Woven braids have a round profile. This is the stuff that we want for backing. Woven braids can be further split into 4 weave (x4) and 8 weave (x8). There’s more than these two weaves on the market, but you’ll get the idea.
x4 braids are cheaper than x8. Basically, this is 4 strands of the braid material woven together. 4x braids are perfectly acceptable for fly line backing, and what goes on probably 80% of saltwater fly outfits as backing. Lots of different brands, so pick you poison.
x8 braids feel smoother and softer compared to x4 braids. For me, they are nicer to handle when fighting fish. x8 braids are slightly thicker than comparable x4 braid.
Diameter and breaking strain of braids as published by manufacturers is quite subjective. Take with a pinch of salt what is stated on the packaging.
PE braids
Some of the better braids also have a PE rating. PE rating is an industry standard diameter rating for braid. I find it is more reliable using PE rating to work out how much braid I can fit on a reel.
Hollow braids
I haven’t used a lot of hollow braids so can’t comment on them. The big advantage is it’s possible to splice, so no need for knots, and potentially 100% knot strength because of no knots.
Colours
Braids come in a huge range of colours. Bright colours are easier to see, especially when the fish has taken you deep into backing. When on a boat, it’s also easier for the skipper to keep track of where your fish is, as well as where your line is. Some of the bright colours available are chartreuse, yellow, orange.
Dark braids are a nightmare to track. Ie dark gren, dark grey, black. They blend into the water and background. You really have to strain hard to keep an eye on the line.
There are multi coloured lines that are marked every 10 meters. These are were initially more targeted for the deep water jigging market. These are handy to keep track of how much line you have out. In practice, I find it hard to keep track of how much backing I have out when fighting a fish. A lot of these multi coloured markings are dark, so hard to see when fighting fish.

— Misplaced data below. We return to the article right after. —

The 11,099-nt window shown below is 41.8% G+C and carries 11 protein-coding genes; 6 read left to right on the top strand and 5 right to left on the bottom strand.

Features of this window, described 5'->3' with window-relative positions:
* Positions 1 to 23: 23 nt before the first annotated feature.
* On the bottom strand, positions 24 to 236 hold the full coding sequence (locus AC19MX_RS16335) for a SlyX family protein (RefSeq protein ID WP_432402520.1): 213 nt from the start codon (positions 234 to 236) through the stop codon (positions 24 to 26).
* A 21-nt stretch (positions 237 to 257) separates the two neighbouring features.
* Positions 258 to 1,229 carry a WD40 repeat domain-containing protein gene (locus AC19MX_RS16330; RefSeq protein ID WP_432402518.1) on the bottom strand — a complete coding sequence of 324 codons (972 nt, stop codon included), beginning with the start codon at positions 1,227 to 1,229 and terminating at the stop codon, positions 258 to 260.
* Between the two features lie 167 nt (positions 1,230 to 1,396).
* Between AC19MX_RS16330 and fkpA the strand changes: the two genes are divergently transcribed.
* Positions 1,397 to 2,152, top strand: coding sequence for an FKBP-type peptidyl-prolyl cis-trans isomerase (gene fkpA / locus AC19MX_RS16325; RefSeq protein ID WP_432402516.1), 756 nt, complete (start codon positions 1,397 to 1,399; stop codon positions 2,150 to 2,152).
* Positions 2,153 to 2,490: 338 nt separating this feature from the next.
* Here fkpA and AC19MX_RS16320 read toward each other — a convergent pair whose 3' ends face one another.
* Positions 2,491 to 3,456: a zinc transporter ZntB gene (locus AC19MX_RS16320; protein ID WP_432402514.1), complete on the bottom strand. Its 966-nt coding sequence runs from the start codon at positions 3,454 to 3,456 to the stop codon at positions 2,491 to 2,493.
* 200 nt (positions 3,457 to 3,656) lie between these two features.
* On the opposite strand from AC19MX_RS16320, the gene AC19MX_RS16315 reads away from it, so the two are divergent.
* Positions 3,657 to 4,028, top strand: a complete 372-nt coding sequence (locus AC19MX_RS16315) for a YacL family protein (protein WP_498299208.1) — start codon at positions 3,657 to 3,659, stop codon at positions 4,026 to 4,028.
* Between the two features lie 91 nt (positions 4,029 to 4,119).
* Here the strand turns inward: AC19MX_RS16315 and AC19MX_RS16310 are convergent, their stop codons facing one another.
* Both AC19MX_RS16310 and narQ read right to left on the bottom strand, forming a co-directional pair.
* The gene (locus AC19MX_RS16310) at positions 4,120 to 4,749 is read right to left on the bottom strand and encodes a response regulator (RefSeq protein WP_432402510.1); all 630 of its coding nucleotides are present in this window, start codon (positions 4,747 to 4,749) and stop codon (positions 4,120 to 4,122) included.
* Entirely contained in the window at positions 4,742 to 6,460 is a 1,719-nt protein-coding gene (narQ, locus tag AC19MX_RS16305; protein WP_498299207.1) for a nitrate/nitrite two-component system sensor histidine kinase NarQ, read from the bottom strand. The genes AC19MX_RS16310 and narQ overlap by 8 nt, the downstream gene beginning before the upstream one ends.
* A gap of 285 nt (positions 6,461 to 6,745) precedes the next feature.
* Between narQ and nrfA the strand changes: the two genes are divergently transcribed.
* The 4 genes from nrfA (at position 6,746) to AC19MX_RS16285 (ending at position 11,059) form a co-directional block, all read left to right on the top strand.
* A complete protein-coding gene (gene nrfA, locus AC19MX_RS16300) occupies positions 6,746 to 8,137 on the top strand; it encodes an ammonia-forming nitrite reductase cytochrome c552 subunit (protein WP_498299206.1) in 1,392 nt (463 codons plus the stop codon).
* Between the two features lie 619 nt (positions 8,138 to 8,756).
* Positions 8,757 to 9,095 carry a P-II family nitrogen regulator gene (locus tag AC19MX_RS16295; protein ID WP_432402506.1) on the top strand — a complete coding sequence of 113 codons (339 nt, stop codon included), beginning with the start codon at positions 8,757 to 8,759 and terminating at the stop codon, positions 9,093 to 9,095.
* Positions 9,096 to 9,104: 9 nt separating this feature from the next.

I’ve settled on using white backing. One of my pet peeves is the backing colour bleeding into the fly line. It really doesn’t affect anything, as it’s usually the last few meters of the fly line, but it really irritates me. Having said all this, braid technology has come a long way in 20 years, and a lot of the new braids are colour fast. White is also easy to track when fighting fish.
Breaking Strain
The main consideration here is how heavy a tippet are we expecting to fish. What is the weakest point between the fly and the reel. We really don’t want that weak point towards the reel end. So, where possible, we try to use backing that is rated to break higher than our tippet. Ideally, that weak point is the tippet near the fly.
How much backing do I need on a reel?
Below is a guide of how much backing I feel is a minimum amount I would like of different outfits.
6 weight and under. 200 meters of 30 pound (PE2) braid.
7 & 8 weight. 250 meters of 30 (PE2) to 50 pound (PE4) braid. May need to fiddle with size of backing to fit meterage needed.
9 to 12 weight. 300 meters + of 50 pound (PE4) braid. The + part of this equation is if you are going to target large pelagic fish that like to run a long way. You’ll know when you will need more backing, if you specifically target these species.
Modern designed reels have taken the above into consideration, and will fit those suggestions quite comfortably. In fact, you won’t find too many reels that will accommodate much more than the above. More backing usually equates to more weight.
It’s hard work, but I prefer winding on backing by hand. You learn very quickly how much pressure you need to apply to pack backing on tightly. Before any backing even comes close to the reel, it gets a pre service. A little extra grease and oil where needed. Manufacturers usually ship reels lightly greased. They don’t want an oily mess to greet customers when they pull a new reel out of the box. I also treat the whole reel with a spray of Lanolin. Let the reel sit in lanolin for a few hours in the sun, then wipe excess off. Lanolin will leave a light film over the reel to protect against corrosion. Load line onto reel under tension. If backing feels spongy on the reel, it’s hasn’t been loaded on tight enough. There shouldn’t be much give when you press into the backing. Make sure that the backing won’t bite down into itself when pulling line off the reel. A good test is set the drag at max and try and pull some line off the reel. If the braid digs into itself, you have an issue. Braid needs to be packed on tighter.